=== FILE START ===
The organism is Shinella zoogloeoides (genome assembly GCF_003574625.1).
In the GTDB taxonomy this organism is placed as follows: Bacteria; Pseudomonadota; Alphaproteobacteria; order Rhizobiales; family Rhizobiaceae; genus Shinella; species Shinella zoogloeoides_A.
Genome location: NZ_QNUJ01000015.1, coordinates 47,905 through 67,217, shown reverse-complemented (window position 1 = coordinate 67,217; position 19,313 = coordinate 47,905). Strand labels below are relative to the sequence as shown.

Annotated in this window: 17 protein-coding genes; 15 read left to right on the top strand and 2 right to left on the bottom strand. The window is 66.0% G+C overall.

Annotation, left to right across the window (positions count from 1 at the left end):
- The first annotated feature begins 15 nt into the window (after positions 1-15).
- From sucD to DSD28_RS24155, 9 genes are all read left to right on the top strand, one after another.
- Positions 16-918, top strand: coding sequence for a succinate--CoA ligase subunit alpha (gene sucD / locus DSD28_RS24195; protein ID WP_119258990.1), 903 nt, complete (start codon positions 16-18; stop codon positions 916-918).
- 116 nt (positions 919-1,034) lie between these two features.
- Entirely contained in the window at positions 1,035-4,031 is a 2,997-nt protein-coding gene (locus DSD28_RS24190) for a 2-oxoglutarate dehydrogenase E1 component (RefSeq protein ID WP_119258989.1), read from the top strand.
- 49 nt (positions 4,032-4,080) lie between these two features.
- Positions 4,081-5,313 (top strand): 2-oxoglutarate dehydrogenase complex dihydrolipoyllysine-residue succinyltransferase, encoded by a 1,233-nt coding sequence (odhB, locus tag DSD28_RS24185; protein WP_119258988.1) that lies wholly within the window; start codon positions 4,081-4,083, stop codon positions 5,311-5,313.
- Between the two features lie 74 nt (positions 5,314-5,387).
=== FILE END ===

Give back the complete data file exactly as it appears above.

The organism is Shinella zoogloeoides (genome assembly GCF_003574625.1).
In the GTDB taxonomy this organism is placed as follows: Bacteria; Pseudomonadota; Alphaproteobacteria; order Rhizobiales; family Rhizobiaceae; genus Shinella; species Shinella zoogloeoides_A.
Genome location: NZ_QNUJ01000015.1, coordinates 47,905 through 67,217, shown reverse-complemented (window position 1 = coordinate 67,217; position 19,313 = coordinate 47,905). Strand labels below are relative to the sequence as shown.

Annotated in this window: 17 protein-coding genes; 15 read left to right on the top strand and 2 right to left on the bottom strand. The window is 66.0% G+C overall.

Annotation, left to right across the window (positions count from 1 at the left end):
- The first annotated feature begins 15 nt into the window (after positions 1-15).
- From sucD to DSD28_RS24155, 9 genes are all read left to right on the top strand, one after another.
- Positions 16-918, top strand: coding sequence for a succinate--CoA ligase subunit alpha (gene sucD / locus DSD28_RS24195; protein ID WP_119258990.1), 903 nt, complete (start codon positions 16-18; stop codon positions 916-918).
- 116 nt (positions 919-1,034) lie between these two features.
- Entirely contained in the window at positions 1,035-4,031 is a 2,997-nt protein-coding gene (locus DSD28_RS24190) for a 2-oxoglutarate dehydrogenase E1 component (RefSeq protein ID WP_119258989.1), read from the top strand.
- 49 nt (positions 4,032-4,080) lie between these two features.
- Positions 4,081-5,313 (top strand): 2-oxoglutarate dehydrogenase complex dihydrolipoyllysine-residue succinyltransferase, encoded by a 1,233-nt coding sequence (odhB, locus tag DSD28_RS24185; protein WP_119258988.1) that lies wholly within the window; start codon positions 4,081-4,083, stop codon positions 5,311-5,313.
- Between the two features lie 74 nt (positions 5,314-5,387).